Founder’s Brewing Company (Grand Rapids, MI)

For Friday night in Grand Rapids, we had a reservation at the Raddison – the only hotel downtown that could take us, and it was a disappointing place to stay (the wireless connection and the air conditioning didn’t work…)  But what we liked about it was that we could walk (approximately 1.7 miles) to Founder’s Brewing Company (we planned it that way, and it was a nice evening for walking!), which is in the Brass Works Building and right along the Grand River on Monroe Street.

Grand Rapids has some revitalization going on – warehouses along the river being remodeled into fashionable living quarters, improved buildings and roads emerging from the downtown area – we only saw a small part of it, but it looks like they are using their resources to create a livable city.

Founders Brewing Company consists of almost nothing, which was everything we expected!  Approximately 16 identical steel-topped tables line the floor of this brick warehouse.  There are darts on the wall, a pool table, and a small bar in the far corner (an Apple computer that doesn’t work is placed in the opposite corner.)  Huge windows reminiscent of factory lighting line the front wall, and two other walls give a fish-tank view of the brewing operations.

There is no food menu, but you can get a basket of roasted peanuts or a small cup of spreadable cheese with pretzel rods.  Guests of Founders are also welcome to bring food into the facility (how fun would that be – pack a picnic to come in and drink your favorite beers!), or call for delivery from Bridge Street Pizza.  (We arrived around 8:00 PM, and promptly called for a pizza (a mushroom pesto – yum!) and garden salad.)

In talking to the locals, we learned there are many benefits to being a club member at Founders (I don’t have the specifics here, but I know their pints were $1.50 and growler fills were dirt cheap!)  We also learned that interested beer drinkers get terrific attention from the staff!  Andrea and Kevin – I’m pretty sure they were the only people staffing the place – were informative and accommodating.  They were great hosts to us while managing a Friday night crowd.  We even got a tour of the massive facility which includes top-notch brewing equipment, an impressive bottling operation and plenty of storage.

Founders had a turnover in brewers approximately one year ago.  The current brewer studied under the former brewer, and is keeping many of the favorite recipes.  The entire operation will be moving this fall, so it will be interesting to return to Grand Rapids and see what they do!

As for tasting, the beers were so heavy and plentiful that the discrimination of our palates and our interest in writing were greatly diminished, so I don’t have a whole lot to say about the individual brews.  I can guarantee that they all boasted full and unique flavors.  Read their website…everything they say is true!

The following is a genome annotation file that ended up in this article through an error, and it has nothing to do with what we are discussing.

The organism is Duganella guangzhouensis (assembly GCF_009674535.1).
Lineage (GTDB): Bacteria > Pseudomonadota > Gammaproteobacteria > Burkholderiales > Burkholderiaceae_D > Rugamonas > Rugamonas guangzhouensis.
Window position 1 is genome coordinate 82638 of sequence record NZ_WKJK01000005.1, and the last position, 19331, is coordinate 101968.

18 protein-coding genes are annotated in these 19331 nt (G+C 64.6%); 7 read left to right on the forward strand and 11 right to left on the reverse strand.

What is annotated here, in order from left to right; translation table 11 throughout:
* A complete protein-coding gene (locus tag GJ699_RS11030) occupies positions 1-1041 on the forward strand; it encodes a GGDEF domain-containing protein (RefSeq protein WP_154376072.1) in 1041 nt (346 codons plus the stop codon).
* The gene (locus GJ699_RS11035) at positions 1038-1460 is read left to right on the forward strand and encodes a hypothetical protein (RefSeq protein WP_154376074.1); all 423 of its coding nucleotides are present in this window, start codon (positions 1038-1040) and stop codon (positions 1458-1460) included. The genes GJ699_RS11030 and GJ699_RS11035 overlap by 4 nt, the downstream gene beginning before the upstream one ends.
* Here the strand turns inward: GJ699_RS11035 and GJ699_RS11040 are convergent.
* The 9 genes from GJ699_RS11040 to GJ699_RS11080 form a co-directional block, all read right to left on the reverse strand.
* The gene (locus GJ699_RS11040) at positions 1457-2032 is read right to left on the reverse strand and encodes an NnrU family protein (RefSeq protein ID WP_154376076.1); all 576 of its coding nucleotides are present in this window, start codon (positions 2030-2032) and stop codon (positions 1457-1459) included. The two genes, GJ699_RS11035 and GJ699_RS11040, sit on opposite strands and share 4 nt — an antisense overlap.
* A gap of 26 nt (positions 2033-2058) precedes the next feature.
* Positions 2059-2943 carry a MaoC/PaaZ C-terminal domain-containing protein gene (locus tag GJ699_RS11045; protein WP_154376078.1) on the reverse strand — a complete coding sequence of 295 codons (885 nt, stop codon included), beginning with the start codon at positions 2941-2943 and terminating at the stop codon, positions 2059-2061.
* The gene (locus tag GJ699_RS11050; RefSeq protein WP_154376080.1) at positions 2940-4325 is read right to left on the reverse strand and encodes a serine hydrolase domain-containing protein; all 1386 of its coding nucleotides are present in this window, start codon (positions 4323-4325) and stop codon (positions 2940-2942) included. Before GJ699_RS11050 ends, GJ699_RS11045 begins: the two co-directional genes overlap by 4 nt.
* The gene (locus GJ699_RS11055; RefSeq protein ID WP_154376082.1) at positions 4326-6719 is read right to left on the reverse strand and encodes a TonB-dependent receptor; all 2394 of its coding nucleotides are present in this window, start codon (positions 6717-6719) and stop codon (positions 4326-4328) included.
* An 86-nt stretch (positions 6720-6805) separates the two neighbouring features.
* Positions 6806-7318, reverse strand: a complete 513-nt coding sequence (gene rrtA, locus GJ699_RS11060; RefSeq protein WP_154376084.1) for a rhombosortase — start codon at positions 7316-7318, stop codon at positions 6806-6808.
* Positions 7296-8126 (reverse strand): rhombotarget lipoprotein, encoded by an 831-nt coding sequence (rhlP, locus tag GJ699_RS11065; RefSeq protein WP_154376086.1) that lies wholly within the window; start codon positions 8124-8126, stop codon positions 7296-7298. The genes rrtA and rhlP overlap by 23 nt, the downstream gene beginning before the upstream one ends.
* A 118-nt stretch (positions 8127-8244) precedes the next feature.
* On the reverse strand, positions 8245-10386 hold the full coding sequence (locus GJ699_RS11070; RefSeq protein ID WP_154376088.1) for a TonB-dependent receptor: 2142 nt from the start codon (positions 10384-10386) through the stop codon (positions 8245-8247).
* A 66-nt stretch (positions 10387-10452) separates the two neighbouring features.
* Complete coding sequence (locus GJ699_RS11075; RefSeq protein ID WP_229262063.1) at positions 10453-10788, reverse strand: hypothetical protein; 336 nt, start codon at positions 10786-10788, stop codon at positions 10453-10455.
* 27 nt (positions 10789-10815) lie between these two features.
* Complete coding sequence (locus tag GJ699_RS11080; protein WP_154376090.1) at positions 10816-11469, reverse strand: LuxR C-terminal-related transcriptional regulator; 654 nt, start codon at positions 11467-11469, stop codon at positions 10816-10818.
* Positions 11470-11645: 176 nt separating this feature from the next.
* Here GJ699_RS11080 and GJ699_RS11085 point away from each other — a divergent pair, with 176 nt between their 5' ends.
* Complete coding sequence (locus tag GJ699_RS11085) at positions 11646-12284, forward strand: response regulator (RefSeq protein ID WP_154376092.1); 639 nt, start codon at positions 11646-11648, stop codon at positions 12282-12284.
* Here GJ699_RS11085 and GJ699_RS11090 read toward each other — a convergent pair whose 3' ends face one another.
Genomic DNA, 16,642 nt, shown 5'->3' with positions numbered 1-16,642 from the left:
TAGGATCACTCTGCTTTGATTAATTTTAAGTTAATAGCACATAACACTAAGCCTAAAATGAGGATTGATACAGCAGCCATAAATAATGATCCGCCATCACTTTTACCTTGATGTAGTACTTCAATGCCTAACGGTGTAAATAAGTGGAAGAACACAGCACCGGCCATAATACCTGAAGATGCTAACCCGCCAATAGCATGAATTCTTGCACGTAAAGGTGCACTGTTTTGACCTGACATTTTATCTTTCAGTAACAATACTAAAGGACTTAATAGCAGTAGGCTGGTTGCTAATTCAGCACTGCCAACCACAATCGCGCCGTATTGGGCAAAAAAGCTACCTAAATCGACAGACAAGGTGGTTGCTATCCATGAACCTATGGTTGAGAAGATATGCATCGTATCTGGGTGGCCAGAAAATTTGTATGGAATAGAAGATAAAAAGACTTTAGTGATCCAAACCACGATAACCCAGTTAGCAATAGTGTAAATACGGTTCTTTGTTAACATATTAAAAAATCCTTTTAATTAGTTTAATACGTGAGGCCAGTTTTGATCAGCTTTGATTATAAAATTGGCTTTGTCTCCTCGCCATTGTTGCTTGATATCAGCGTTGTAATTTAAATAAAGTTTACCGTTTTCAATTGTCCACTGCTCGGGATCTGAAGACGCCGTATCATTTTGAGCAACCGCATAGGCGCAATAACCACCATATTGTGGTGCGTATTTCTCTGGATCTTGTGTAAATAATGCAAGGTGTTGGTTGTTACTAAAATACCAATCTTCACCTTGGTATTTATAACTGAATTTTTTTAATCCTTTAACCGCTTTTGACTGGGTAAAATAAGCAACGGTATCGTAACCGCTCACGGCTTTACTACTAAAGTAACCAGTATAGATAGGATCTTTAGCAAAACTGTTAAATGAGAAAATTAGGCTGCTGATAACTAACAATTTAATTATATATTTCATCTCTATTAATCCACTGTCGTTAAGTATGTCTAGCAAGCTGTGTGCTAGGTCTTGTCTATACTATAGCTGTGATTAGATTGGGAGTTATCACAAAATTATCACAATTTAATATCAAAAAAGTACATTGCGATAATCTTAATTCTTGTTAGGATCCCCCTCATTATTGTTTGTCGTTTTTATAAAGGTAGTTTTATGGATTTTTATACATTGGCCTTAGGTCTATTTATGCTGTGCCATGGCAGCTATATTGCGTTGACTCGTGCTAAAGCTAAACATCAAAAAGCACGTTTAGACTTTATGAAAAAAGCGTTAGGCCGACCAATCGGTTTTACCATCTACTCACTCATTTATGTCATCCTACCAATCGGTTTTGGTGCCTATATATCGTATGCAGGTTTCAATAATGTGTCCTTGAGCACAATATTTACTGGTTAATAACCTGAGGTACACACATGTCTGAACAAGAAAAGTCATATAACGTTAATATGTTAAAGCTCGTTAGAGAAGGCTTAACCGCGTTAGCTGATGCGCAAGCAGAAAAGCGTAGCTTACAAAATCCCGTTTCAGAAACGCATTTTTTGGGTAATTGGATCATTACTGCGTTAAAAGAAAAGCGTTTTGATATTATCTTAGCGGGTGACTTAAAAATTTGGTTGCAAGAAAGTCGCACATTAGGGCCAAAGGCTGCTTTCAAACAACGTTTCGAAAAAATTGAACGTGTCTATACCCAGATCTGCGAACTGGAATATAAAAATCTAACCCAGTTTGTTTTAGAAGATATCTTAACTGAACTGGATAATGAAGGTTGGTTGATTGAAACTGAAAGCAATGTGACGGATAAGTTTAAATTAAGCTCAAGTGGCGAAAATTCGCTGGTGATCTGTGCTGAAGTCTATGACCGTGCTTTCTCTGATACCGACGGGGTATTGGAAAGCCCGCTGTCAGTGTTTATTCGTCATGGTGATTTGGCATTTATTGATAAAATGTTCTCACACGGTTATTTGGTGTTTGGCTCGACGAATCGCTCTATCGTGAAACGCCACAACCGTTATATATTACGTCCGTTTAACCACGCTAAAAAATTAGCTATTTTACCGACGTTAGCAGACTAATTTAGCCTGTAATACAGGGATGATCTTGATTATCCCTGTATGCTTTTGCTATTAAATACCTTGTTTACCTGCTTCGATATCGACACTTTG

We know our beers aren’t for the masses. We’re dedicated to let those can-crushing, couch larva remain in the mainstream. We, on the other hand, have made the decision to craft beers for a chosen few. You know who you are. Our promise is an over-indulged, excessive approach to brewing.

The Breakfast Stout and the Kentucky Breakfast Stout – the items we couldn’t wait to try at the brewery – were not available on tap or in bottles.  But there were plenty of other choices, and all were available in 12 oz or pints; nothing was on the hand pull. Amazingly, we did not try everything!  While I’m sure the lighter-end beers were good, there were ten other items on the menu that we thoroughly enjoyed.

  • Red’s Rye (6.8% ABV) – this beer just can’t disappoint me!  It stands out as one of my favorite beers of all time.  The aroma and flavor coming from the Amarillo hops.

  • Rübeus Raspberry Pale Ale (7% ABV) – I was prepared for the sweet / sour flavors that generally come from a raspberry wheat, but this pale ale was reminiscent of Penn’s Kriek from Selin’s Grove Brewing.  It was the most beautiful ruby color – I could see it shining on tables across the room.  It had a sour / tart flavor, but nothing vinegary about it.  More than one recommendation was made to mix this with the Imperial Stout (my first thought was “what a terrible thing to do to a stout!”) but it was a smart move.  Combined, these two great beers took on a whole differently enjoyable quality.

  • Devil Dancer IP3 (13% ABV; 153 IBU) – an outstanding IPA, specially designed for the hop heads.  This is obviously a big beer, but the 13% ABV is masked, giving it real drinkability (unlike some other triple IPAs which tend to be enjoyed best one per sitting…)

  • Scalawag Old Ale (9.5% ABV) – this was an “oops!” beer.  Apparently the brewer was using the recipe for Old Carmudgean, but it didn’t quite work out.  The results were not disappointing, just not what he was going for!

  • Imperial Stout (10.3% ABV) – I only had a few sips of this from D’s glass, and then mixed with the Rübeus, but I recall it was an extremely enjoyable Imperial Stout.

  • Centenial IPA (7.2% ABV) – I think by the time I tasted this one, I wasn’t tasting much!  D might have more to say about it.

  • Black Sunshine Dunkle Weiss (5.6% ABV) – the first thing I noticed about this one was how dark it was!  It didn’t carry any of the banana essence expected in a weiss, and carried little spice flavor through with the carmel presence.

  • Dirty Bastard Scotch Ale (8.3% ABV)

  • Oatmeal Stout (5% ABV) – this was another one of D’s beers; my only notes were that “this is extremely similar to Shade Mountain Stout,” another Selin’s Grove product comparrison.

  • 4 oz of Porter (6.8% ABV)

  • 4 oz of  Black Rye (6.8% ABV)

Founder’s products we didn’t try:

  • Gold Sunshine

  • Pale Ale

  • Summer Wit



One response

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